Do You Need the Money?
That's the first question. Can you pay the bills every month, save for retirement, pay off any debts you have incurred and save for major expenses that you know you will be incurring in the near future on what you make at your regular job? If the answer to that question is yes, then you don't need a side hustle, so you can decide if you want one. If the answer to that question is no, if an unexpected expense has you paying interest on a credit card to pay for it, then you either need a new full time job or a side hustle.
Can You Meet Your Family Obligations?
As you have no doubt heard before, people don't lay on their deathbed wishing they had spent more time at work. If you don't need a side hustle to make ends meet, you need to consider family time before taking one. If your side hustle means that you regularly do not see your children when they are awake, you need to reconsider whether the side hustle is a good thing in your life. If your spouse is complaining that s/he never sees you, the side hustle may cost you your marriage. Just because you can have a side hustle doesn't mean you should have one.
Do You Like Your Side Hustle?
Maybe you have a side hustle that is more like a hobby that work--one that pretty much functions to pay for your hobby. Maybe you make quilts and sell them, making enough to pay for the materials for the next quilt and put a (very) few dollars in your pocket. Maybe you blog for review copies of books and a couple of dollars a week from AdSense. Perhaps you love animals and pick up some extra cash walking the neighbor's dog. Side hustles that you enjoy, and would consider doing even if they didn't pay, can be a great part of your life. On the other hand, if you groan when your side hustle email box shows a new message, it could be time to pull the plug on it, or redirect your side hustle to another path.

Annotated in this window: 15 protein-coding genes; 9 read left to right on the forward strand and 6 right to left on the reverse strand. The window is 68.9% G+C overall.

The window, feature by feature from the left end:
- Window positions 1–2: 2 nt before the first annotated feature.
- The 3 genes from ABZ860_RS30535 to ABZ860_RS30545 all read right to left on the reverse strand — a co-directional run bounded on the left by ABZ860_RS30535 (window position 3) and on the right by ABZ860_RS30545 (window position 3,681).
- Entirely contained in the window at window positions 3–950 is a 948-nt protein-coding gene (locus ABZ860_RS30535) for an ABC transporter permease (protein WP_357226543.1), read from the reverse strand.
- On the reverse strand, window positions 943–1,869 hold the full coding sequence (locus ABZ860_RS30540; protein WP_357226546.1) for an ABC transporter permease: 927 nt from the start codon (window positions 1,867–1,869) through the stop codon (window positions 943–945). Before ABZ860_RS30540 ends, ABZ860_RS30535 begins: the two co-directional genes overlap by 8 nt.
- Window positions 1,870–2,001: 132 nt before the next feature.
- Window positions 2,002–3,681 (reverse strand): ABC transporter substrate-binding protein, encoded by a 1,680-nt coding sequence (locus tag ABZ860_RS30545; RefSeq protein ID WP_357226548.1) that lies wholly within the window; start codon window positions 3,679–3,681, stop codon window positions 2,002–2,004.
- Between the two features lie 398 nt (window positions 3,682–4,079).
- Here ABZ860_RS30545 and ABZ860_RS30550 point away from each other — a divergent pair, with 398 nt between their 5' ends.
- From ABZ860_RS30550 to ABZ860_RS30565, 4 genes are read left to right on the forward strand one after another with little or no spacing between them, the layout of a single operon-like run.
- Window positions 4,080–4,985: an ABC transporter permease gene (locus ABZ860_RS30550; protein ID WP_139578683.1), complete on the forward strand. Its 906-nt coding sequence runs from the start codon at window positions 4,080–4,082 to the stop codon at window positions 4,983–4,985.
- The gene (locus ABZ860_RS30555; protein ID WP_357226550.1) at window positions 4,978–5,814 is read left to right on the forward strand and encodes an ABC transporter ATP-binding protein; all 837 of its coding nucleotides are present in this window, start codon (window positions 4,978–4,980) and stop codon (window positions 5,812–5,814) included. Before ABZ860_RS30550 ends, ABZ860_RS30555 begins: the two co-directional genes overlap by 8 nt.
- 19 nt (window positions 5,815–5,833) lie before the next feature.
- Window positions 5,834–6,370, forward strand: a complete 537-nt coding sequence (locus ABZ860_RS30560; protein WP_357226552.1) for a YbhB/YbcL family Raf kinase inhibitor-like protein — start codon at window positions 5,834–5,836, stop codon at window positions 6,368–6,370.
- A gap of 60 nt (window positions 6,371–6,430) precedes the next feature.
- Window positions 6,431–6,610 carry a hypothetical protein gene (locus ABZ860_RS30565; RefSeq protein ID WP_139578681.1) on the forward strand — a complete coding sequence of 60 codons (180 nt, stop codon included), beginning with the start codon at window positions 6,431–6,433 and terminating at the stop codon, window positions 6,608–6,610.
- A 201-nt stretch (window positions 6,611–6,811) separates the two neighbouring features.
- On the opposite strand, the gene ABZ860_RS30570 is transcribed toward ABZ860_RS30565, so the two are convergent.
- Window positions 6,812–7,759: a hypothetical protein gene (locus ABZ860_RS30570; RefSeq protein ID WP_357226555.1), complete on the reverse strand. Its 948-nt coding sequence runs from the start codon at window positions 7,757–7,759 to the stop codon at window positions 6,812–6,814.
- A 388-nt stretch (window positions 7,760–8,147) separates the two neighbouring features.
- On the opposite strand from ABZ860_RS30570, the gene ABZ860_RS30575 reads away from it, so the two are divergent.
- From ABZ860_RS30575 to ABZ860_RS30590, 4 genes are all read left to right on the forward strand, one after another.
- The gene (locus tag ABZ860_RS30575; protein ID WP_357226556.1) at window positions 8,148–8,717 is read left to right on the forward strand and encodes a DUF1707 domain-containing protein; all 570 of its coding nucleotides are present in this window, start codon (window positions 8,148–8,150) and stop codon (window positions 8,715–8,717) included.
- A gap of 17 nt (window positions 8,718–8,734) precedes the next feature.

Are You Gaining a Skill You Can Apply to Your Career?
A side hustle can give you the chance to acquire and practise skills that can be valuable to your career, even if your side hustle is in a totally different area. You learn to sell yourself, deal with clients, and perform the job tasks without a direct supervisor. Those are skills it never hurts to put on a resume, and if you need them to move up at work, then sacrificing evenings and weekends to obtain them may be worth it. On the other hand, if your side hustle isn't teaching you anything, then it is time to consider if you have one of the other reasons for keeping it.
Are You Trying Out a New Career Path?
Some people start a side hustle in a field they are considering for a new full time job. You may want to be writer, but not a starving artist. If you can build up a freelance clientele by working evenings and weekends, then quiting your job to be a freelance writer isn't so scary. Walking the neighbor's dog could grow into a pet care business. While working full time and building a freelance business can mean some long hours, if you give yourself a deadline --I'll be making enough to quit my day job by (date) or I'll quit (or cut back on) the side hustle.
So, Should You Have a Side Hustle?
If you don't need one, then you should have a side hustle only if you want one, or have a good reason to have one. You should regularly re-evaluate whether the side hustle is meeting your needs and the needs of your family (including the need for free time) and keep hustling only if it is good for you and your family.*Part of Financially Savvy Saturdays on brokeGIRLrich. *